The fact that a repair may be “minor” or “small” has no bearing on the legal analysis of whether it is due to ordinary wear and tear or arises from the happening of a fortuitous event. Even if the damage caused to an automobile by a stone chip, acid rain, tree sap, or a car wash only causes a small amount of damage, if it is caused by the happening of an outside fortuitous event, the coverage provided is in the nature of insurance. “While the degree and extent of damage may be less than the level of damage usually covered under an insurance policy, the Insurance Law draws no distinction with respect to such factors or the amount of the benefit provided under the agreement. The Insurance Law is concerned merely with whether the event is beyond the control of the contract holder and the service provider.” (Opinion No. 07-07-19)
Although some repairs under this coverage may arise out of damage due to ordinary wear and tear, others do not. A small loss of paint may be due to a “ding” or a “ping” caused by a passing motor vehicle kicking up a small stone or rock from the road into the covered vehicle, which is an example of a fortuitous event outside the control of ZZZ and the Agreement Holder. As stated above, a service contract may only provide coverage for accidental damage from handling that is incidental to a permissible service contract coverage. The Paint Repairs coverage does not provide coverage for defects in workmanship and materials, but rather constitutes the doing of an insurance business for which ZZZ would have to be licensed as an insurer. (OGC Opinion No. 07-09-02, September 5, 2007)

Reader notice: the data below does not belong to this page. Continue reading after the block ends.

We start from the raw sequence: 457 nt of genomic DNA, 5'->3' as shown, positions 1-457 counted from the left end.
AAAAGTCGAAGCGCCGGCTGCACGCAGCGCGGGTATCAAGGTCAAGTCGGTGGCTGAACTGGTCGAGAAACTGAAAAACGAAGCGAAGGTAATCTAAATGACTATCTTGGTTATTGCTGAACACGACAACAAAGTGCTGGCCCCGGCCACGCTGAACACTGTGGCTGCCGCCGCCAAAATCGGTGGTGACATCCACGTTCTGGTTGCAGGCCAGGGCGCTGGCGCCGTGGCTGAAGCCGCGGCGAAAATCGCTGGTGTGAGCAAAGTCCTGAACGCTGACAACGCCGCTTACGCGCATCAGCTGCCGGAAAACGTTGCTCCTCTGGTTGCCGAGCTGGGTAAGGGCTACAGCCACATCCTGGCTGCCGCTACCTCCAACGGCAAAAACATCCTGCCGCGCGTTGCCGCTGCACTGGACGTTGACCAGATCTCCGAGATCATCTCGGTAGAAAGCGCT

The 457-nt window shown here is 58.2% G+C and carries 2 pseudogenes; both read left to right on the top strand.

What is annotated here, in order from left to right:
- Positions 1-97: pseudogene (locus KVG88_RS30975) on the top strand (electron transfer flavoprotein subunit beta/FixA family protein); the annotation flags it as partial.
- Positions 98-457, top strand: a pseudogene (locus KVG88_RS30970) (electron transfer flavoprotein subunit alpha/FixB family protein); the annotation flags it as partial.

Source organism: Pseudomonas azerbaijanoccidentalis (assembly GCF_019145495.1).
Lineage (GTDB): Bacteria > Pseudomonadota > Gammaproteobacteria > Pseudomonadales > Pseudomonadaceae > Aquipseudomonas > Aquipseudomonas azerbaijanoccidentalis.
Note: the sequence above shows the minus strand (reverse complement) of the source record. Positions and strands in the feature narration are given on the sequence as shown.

2.) Headlight Reconditioning
The Jane Doe Agreement provides coverage for headlight reconditioning as follows:
Headlight Reconditioning: This provision covers reconditioning of yellowed or cloudy headlights. It does not cover replacement of headlights and is not applicable to headlights with a hole or crack in it. (Section 7, Services and Conditions, paragraph B)
The inquirer asserts that headlight yellowing is “due to wear and tear and time.” Sun exposure and road debris are all common causes of yellow or cloudy headlights. This condition can occur on automobiles with plastic lenses, which are lighter than glass lenses, and made of a porous material that expands when exposed to heat or when the headlights are on. Once expanded, exposure to the elements cause the lenses to oxidize, which then leads to lens discoloration. The degradation of the lens occurs over time.
Because headlight yellowing and clouding is caused by degradation and wear that occurs naturally over time through ordinary use of the vehicle, the coverage afforded under the Jane Doe Agreement for headlight reconditioning services does not constitute the doing of an insurance business and could be offered under a service contract if ZZZ registers in New York as a service contract provider.
The Jane Doe Agreement provides coverage for fabric/leather/vinyl repairs as follows:
Fabric/Leather/Vinyl: This provision covers repairs to rips, tears or deterioration in fabric, leather or vinyl up to 2 inches or less in length and not wider than 1/8 of an inch. (Section 7, Services and Conditions, paragraph C)2